Former Countrywide CEO Charged

The government is charging former Countrywide CEO Angelo Mozilo and two other executives from the mortgage lender with civil fraud. The Securities and Exchange Commission accuses Mozilo of illegal insider trading.

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ROBERT SIEGEL, host:

The Securities and Exchange Commission today filed civil fraud charges against Angelo Mozilo. He is the co-founder and former CEO of Countrywide Financial Corporation. Countrywide was one of the biggest home lenders in the U.S. until it became enmeshed in the mortgage crisis.

Robert Khuzami, director of the SEC's division of enforcement, announced the charges today.

Mr. ROBERT KHUZAMI (Director, Division of Enforcement, U.S. Securities and Exchange Commission): We are charging Mr. Mozilo with insider trading. According to our complaint, Mozilo raked in nearly $140 million while fully aware that Countrywide's businesses model was deteriorating and faced a bleak future.

SIEGEL: The charges make Mozilo the most prominent executive so far to face government legal action related to the financial crisis.

NPR's Chris Arnold is following this story, and he joins us now. And, Chris, give us some context here.

CHRIS ARNOLD: Hi, Robert. Well, you might remember Angelo Mozilo ran Countrywide, and Countrywide made a lot of those bad loans that everybody by now, over the past couple of years, has heard about, that were responsible for the foreclosure crisis and basically tanking the whole economy. And eventually those bad loans led to the company's collapse. The company was bought by Bank of America, kind of at a fire sale at the last minute.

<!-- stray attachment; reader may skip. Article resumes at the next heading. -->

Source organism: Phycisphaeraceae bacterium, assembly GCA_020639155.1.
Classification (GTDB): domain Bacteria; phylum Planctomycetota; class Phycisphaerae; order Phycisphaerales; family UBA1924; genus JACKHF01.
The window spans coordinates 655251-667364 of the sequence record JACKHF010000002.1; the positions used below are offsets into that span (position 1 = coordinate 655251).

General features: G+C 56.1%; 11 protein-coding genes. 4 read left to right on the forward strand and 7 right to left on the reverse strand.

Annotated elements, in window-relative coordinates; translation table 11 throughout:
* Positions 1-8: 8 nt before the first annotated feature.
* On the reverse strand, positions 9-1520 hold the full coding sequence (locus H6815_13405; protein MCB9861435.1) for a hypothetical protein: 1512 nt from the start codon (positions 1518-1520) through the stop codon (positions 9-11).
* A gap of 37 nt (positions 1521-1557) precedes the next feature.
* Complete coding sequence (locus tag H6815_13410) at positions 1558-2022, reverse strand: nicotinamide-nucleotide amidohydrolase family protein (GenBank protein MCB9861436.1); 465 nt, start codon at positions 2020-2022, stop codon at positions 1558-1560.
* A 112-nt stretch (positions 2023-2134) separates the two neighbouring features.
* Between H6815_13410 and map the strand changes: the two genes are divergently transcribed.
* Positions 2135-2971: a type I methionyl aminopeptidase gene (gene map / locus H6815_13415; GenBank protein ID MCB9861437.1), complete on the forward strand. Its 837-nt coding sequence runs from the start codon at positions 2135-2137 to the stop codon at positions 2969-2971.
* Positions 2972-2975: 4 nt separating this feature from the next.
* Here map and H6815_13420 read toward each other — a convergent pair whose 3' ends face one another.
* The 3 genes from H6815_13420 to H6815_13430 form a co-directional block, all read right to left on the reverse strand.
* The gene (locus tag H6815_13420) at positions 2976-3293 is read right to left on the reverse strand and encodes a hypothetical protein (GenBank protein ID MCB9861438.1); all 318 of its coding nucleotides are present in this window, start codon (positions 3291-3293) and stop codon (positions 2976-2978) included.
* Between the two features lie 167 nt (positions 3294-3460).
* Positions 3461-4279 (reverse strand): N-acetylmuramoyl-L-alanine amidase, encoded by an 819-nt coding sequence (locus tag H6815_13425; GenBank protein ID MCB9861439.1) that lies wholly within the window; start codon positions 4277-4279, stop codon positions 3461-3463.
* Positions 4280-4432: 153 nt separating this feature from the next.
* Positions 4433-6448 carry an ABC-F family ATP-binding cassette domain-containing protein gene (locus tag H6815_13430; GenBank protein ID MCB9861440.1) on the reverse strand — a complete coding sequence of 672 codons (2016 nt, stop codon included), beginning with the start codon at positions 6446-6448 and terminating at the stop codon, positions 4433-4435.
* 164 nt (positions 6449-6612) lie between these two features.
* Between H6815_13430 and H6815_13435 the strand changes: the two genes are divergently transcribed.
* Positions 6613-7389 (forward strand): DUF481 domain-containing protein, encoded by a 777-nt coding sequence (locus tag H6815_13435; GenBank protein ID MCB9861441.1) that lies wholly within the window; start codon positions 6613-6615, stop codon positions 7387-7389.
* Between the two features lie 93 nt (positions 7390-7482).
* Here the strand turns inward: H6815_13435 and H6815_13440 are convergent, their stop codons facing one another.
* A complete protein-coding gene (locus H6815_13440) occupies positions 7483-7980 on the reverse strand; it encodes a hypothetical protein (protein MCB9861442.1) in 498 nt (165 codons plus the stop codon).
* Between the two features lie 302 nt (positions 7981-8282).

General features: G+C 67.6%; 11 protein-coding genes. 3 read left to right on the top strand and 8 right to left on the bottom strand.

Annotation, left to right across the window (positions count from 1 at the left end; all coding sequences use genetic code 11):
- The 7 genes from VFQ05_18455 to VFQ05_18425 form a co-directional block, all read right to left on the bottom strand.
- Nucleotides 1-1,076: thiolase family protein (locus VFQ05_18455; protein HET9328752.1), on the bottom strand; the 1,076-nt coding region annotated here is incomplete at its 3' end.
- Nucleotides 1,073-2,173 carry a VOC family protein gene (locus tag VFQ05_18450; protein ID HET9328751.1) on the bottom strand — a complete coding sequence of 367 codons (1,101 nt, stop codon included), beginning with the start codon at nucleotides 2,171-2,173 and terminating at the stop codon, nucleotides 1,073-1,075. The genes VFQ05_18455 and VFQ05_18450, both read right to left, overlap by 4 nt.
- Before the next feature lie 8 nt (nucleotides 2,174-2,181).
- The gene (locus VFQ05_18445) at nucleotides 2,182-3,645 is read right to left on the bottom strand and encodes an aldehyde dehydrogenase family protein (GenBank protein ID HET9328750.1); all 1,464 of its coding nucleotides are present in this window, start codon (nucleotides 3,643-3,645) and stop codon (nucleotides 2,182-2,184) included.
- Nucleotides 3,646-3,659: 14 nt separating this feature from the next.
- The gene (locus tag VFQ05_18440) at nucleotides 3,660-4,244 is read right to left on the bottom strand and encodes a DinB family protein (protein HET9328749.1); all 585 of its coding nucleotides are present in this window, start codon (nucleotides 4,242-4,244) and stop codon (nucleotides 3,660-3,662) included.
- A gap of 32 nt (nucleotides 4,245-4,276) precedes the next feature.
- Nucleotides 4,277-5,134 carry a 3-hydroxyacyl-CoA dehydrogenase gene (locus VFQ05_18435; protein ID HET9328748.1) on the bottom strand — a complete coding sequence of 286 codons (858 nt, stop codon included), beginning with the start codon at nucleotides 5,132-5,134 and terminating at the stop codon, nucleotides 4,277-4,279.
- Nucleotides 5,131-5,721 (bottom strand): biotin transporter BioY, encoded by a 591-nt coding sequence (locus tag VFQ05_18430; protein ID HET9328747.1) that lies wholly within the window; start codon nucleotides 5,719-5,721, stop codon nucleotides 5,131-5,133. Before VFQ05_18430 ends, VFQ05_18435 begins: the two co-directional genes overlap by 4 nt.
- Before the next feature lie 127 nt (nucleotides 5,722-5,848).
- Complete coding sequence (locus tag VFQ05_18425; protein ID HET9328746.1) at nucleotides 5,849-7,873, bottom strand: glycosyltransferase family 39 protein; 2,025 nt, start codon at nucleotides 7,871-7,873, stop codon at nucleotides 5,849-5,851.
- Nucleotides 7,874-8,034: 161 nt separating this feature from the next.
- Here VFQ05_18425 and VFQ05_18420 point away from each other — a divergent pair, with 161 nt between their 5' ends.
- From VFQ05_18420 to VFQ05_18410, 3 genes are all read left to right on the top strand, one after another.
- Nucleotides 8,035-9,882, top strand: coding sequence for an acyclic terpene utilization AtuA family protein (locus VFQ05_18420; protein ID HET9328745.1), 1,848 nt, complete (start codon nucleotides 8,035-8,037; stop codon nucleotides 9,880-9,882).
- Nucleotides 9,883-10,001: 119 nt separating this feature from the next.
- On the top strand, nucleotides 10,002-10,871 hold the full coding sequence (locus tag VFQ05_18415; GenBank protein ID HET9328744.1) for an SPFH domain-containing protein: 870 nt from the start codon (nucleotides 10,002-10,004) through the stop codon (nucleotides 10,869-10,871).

But before that, Mozilo made hundreds of millions of dollars selling stock, and he sold a ton of stock and made a ton of money. And the SEC is now going after at least some of that money. It's going after $140 million.

SIEGEL: And is part of what the government's saying here, that Mozilo was misleading other investors while he himself was dumping stock?

ARNOLD: Exactly. And they say this is kind of a tale of two companies. There was the one company that was presented to the world and the investors - and that company, the SEC says, was a mirage, and the real company was falling apart inside because of all those bad loans. And the SEC singled out one particular kind of loan. They're called pay option ARM loans, and they can start out with very low payments, kind of, these, you know, negatively amortizizing(ph)…

(Soundbite of laughter)

SIEGEL: Amortizing.

ARNOLD: …negative loans. Amortizing, yes. And what that means is, you know, you're not even paying the - you're just not even paying the interest that you owe. So these loans can go up and up and up in their payments later on, kind of the payments explode, they can become very unaffordable. And they weren't very well-documented as far as, you know, can the borrowers afford that? And Robert Khuzami talked about these loans in the press conference today.

Mr. KHUZAMI: While Countrywide told the world that they were prudently underwriting these pay option ARMs, the fact is that Mozilo himself wrote in an email that Countrywide was flying blind when it came to how these mortgages would perform in the future.

SIEGEL: Chris, what do Mr. Mozilo or his lawyers have to say about this?

ARNOLD: Well, Robert, actually, I got this email just as you were introducing me here and - from Mr. Mozilo's lawyer - and the statement says, the lawsuit filed today by the SEC does not reflect a balanced or fair consideration of the facts or the law. The SEC allegations are baseless.

SIEGEL: Now, an insider-trading case, a white collar crime case is a pretty tough one to make, but this might not be the end of Mr. Mozilo's problems with the law.

ARNOLD: That's right. And, you know, first of all, these cases can be hard to prove. They can be very complicated. You know, also, he can always say, look, you know, nobody saw this coming. Look at all the banks that have run up on the rocks. And none of this was my fault. But he's not just facing this lawsuit, there are states that are suing him, investors have sued him, the FBI is investigating his former company, there could be criminal fraud charges. So, safe to say, Mr. Mozilo's lawyers are going to be very busy for a long time.

SIEGEL: Thank you, Chris.

ARNOLD: Thanks, Robert.

SIEGEL: That's NPR's Chris Arnold.

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